Brian Cambourne lists response as a critical part of the learning process in his Conditions of Learning theory (1988), meaning that in order to learn anything truly, one needs to have a response to performance. Sometimes it's a grade (we see this in school.) Sometimes it's specific advice on how we did (we see this when we are coached in a sport, when we cook something for the first time, or when we drive too fast on the highway.) Sometimes the response comes from within (we see this in the sense of personal satisfaction or dissatisfaction after we do something important.)
But does this response last? How does it add to our learning?
The best celebrations are not the ones with the special snacks or the pinatas, but the celebrations that keep on teaching. If you have celebration bulletin boards where kids' work remains on display for weeks after a unit is over, the audience never goes away. It's funny how sometimes kids leave to go to the bathroom, and don't come back for a very long time, because they're reading each other's writing, or looking at each other's social studies projects! In an environment like that, celebrations are so much more real!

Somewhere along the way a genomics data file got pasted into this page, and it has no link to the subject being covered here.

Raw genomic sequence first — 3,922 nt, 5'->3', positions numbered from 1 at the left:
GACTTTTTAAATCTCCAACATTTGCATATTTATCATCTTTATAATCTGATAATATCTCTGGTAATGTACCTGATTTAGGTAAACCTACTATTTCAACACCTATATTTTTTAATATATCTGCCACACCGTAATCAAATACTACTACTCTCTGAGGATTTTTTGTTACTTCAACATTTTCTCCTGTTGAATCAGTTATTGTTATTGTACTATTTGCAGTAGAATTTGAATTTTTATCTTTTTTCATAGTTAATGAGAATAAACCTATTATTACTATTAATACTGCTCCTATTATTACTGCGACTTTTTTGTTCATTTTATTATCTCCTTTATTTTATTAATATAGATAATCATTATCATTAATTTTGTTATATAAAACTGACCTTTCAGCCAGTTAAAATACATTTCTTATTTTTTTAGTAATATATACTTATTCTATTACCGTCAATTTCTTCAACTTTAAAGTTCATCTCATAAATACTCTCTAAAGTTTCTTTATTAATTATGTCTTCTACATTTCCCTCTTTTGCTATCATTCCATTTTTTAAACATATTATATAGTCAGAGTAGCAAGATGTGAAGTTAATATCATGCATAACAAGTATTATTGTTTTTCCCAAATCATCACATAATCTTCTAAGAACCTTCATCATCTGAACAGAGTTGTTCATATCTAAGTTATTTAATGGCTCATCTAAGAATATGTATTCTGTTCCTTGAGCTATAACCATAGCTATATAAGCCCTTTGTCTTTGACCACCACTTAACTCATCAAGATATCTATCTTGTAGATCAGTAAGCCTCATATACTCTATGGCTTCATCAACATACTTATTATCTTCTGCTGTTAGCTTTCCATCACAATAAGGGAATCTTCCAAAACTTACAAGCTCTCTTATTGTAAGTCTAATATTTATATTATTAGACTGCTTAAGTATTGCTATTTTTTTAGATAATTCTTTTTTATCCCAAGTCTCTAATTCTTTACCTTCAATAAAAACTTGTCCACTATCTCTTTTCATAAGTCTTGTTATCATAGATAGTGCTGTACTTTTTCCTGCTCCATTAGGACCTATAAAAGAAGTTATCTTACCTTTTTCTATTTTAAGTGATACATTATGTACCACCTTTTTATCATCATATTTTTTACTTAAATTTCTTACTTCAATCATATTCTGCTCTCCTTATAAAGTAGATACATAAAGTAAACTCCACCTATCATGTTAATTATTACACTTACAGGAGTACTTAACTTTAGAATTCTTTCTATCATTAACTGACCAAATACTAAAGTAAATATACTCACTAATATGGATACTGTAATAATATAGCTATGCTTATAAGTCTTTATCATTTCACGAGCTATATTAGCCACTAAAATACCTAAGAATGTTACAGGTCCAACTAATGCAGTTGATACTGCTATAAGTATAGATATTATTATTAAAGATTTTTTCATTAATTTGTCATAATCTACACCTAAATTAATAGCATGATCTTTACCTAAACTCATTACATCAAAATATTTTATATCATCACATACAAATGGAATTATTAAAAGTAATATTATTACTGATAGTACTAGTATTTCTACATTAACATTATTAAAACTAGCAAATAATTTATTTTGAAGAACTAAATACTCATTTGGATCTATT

If we decide to put our feet up and relax after working really hard these last ten months, that is because we are enjoying a well-deserved rest. If we decide to do that, thinking about all we've accomplished, how we, along with our students, have grown and changed in our daily lives as teachers and learners, that's is truly a cause to celebrate!